Imagine how difficult it would be for humans, after countless centuries of living in sheltered dwellings, suddenly to be required to live permanently outdoors. Unlikely as the example may seem, it illustrates the difficulty of relocating plants from their accustomed and optimal growing sites to indoor locations.
When plants are used indoors, they must adjust to numerous changes that include:
• a drastic reduction in the quality and intensity of the light
• reduction and constriction of the plant’s root system
• the replacement of natural rainfall by dependency on humans for correct watering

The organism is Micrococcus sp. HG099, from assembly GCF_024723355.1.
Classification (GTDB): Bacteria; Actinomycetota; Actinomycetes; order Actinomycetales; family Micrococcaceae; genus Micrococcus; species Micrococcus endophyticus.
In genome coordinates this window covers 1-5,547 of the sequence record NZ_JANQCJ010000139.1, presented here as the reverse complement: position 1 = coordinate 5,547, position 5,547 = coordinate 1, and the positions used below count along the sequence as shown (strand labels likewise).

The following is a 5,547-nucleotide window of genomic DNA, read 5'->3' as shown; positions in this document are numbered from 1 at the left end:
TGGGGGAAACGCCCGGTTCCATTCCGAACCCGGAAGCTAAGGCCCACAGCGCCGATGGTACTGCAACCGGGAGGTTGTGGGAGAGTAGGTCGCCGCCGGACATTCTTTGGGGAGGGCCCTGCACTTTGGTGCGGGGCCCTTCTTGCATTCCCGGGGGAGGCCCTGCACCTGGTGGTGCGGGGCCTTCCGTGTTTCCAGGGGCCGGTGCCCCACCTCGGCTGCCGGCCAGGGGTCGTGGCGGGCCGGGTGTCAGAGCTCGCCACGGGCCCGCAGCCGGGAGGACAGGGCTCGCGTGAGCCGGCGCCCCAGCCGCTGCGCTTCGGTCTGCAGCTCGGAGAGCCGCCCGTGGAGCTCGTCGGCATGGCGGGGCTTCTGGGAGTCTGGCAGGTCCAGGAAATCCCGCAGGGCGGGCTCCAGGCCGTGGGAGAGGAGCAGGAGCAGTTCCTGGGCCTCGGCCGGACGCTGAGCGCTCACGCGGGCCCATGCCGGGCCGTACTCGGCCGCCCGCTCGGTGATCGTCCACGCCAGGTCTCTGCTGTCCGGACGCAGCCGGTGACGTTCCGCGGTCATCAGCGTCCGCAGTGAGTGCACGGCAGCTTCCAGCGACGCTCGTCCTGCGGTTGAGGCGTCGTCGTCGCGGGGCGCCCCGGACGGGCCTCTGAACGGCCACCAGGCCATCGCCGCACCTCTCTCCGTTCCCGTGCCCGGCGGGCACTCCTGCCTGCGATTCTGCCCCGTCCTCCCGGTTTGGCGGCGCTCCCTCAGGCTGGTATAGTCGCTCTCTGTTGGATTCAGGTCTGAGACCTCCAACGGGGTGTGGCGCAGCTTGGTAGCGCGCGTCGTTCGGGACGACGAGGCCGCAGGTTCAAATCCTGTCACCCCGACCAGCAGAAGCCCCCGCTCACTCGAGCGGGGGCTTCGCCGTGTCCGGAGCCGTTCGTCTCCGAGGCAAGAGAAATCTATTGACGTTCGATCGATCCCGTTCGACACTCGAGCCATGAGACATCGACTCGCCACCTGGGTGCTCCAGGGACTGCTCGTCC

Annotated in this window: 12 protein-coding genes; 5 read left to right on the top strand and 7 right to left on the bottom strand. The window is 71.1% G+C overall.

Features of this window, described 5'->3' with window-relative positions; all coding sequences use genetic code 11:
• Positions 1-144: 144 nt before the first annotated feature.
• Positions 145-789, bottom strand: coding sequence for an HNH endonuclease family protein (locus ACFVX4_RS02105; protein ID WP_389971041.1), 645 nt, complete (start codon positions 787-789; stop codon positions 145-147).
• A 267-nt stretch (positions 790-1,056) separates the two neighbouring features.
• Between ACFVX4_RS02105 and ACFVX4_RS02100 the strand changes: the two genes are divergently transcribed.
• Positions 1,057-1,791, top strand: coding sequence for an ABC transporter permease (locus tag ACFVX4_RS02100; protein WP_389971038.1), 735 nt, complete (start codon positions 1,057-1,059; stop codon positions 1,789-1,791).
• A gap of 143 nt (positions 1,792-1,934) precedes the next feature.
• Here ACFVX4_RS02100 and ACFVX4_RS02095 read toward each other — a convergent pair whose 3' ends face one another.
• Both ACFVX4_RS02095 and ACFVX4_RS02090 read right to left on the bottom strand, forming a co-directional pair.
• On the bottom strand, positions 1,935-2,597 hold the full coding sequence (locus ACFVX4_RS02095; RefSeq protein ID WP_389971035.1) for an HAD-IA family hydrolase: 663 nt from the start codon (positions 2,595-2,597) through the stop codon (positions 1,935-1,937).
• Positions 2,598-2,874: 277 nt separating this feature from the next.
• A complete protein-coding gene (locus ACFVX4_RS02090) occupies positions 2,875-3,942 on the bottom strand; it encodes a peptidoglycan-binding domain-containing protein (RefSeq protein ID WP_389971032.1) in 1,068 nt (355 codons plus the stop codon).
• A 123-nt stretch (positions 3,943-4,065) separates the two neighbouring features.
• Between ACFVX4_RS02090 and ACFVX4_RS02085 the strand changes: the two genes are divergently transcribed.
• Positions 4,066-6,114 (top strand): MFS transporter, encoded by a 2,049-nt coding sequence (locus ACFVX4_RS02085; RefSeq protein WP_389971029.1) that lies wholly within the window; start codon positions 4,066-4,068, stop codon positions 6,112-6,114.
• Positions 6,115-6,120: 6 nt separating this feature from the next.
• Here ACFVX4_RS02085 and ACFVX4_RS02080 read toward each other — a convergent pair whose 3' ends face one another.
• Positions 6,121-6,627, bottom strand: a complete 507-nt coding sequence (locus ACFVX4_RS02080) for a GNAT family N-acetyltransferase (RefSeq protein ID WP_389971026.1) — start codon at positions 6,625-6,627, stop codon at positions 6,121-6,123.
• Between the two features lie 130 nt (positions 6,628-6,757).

• a reduction in nutrient requirements and a potential for buildup of soluble salts (fertilizers)
• a lack of air movement and rainfall, allowing dust to accumulate on the leaves, often plugging stomata and reducing photosynthesis
• potential damage by air conditioners, central heating systems, cleaning chemicals, water additives, and other irritants
Under these conditions, plants sustain themselves but seldom grow.